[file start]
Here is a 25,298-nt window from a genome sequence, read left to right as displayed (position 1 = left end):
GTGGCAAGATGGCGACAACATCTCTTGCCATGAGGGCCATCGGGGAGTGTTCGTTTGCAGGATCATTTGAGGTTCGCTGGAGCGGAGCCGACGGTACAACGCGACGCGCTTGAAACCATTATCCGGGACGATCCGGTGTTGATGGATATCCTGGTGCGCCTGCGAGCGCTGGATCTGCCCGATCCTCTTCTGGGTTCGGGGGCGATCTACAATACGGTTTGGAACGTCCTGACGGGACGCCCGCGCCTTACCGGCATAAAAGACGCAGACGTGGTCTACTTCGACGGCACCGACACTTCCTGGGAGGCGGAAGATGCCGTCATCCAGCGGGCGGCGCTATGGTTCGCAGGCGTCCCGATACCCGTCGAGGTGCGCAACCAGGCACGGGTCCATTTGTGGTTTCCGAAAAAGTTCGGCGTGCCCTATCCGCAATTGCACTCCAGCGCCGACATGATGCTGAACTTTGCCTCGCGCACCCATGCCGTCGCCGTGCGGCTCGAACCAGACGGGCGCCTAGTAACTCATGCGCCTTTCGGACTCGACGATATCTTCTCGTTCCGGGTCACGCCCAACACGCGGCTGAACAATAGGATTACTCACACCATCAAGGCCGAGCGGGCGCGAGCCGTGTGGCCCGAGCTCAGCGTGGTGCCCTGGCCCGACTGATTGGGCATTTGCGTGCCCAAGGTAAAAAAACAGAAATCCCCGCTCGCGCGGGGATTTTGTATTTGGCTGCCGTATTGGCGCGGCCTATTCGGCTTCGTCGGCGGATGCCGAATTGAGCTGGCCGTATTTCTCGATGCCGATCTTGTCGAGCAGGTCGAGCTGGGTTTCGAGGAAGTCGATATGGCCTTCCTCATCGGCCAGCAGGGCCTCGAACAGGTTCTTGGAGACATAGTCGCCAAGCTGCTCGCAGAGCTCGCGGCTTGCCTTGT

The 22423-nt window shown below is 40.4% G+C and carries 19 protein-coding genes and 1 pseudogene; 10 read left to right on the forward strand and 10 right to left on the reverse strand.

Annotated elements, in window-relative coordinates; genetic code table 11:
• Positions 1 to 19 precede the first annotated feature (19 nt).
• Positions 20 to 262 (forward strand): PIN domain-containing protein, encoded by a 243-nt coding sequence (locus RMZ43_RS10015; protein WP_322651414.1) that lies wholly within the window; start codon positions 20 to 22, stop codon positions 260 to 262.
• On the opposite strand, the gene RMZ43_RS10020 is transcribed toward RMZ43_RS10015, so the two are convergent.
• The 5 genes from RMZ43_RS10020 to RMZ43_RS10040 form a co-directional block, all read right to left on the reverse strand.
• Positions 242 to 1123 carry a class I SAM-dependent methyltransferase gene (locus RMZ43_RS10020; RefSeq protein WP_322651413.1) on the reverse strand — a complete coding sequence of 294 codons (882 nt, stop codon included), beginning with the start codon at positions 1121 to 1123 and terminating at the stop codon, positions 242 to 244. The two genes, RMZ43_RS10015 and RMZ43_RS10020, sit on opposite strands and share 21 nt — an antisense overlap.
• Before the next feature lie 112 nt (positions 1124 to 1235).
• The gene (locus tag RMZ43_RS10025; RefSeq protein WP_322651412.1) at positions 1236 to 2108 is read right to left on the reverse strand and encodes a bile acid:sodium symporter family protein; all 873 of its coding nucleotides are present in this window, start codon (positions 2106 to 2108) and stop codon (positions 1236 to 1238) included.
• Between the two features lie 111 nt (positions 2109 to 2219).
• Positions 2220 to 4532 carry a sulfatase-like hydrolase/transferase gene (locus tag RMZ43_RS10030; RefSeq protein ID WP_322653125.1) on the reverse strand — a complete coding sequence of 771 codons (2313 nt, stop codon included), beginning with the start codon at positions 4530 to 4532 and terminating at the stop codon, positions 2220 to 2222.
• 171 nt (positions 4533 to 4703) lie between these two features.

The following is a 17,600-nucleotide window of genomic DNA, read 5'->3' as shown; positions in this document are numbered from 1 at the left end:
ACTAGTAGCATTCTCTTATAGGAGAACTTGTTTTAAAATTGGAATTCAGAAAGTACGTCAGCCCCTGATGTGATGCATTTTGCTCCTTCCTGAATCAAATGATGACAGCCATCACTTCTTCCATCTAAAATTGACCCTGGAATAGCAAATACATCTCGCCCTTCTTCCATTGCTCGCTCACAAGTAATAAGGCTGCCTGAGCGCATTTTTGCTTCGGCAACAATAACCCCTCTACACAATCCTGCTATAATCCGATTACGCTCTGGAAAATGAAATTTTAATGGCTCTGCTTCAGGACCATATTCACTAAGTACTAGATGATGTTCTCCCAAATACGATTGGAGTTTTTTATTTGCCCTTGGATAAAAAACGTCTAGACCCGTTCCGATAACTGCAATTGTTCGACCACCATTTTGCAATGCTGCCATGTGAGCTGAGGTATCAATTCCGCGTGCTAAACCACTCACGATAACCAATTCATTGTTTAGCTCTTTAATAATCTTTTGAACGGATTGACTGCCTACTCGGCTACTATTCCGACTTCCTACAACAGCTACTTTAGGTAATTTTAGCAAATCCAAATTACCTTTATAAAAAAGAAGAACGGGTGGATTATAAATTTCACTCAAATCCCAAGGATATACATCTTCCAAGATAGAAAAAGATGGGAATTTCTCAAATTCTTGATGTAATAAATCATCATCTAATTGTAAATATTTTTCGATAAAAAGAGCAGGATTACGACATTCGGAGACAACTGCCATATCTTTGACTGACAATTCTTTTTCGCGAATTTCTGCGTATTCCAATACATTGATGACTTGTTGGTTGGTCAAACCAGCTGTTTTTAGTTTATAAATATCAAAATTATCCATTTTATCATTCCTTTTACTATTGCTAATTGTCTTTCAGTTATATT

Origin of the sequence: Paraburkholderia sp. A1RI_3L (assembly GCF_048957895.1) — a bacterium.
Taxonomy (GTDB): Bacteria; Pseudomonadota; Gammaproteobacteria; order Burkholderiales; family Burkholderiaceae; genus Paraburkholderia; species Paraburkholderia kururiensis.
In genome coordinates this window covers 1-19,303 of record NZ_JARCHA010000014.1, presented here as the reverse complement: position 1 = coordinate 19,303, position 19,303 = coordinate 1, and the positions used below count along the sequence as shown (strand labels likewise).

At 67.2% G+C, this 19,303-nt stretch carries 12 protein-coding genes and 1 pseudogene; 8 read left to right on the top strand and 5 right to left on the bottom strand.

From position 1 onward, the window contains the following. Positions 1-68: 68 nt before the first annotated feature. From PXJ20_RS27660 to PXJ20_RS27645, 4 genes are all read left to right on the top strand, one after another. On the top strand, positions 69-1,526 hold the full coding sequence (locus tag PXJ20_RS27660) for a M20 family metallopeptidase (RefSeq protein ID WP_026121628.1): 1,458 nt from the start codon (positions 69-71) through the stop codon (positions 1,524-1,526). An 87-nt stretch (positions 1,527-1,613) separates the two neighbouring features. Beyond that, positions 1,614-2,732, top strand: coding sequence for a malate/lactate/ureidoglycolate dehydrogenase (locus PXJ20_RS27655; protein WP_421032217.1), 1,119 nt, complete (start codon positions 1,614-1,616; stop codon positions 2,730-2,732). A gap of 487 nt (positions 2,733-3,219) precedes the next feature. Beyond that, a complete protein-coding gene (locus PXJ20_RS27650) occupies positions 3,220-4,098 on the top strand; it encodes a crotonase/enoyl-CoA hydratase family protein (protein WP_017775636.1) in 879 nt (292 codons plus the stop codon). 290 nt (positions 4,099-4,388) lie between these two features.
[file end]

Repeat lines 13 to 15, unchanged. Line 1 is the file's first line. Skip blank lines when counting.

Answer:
• Positions 2220 to 4532 carry a sulfatase-like hydrolase/transferase gene (locus tag RMZ43_RS10030; RefSeq protein ID WP_322653125.1) on the reverse strand — a complete coding sequence of 771 codons (2313 nt, stop codon included), beginning with the start codon at positions 4530 to 4532 and terminating at the stop codon, positions 2220 to 2222.
• 171 nt (positions 4533 to 4703) lie between these two features.

The following is a 17,600-nucleotide window of genomic DNA, read 5'->3' as shown; positions in this document are numbered from 1 at the left end: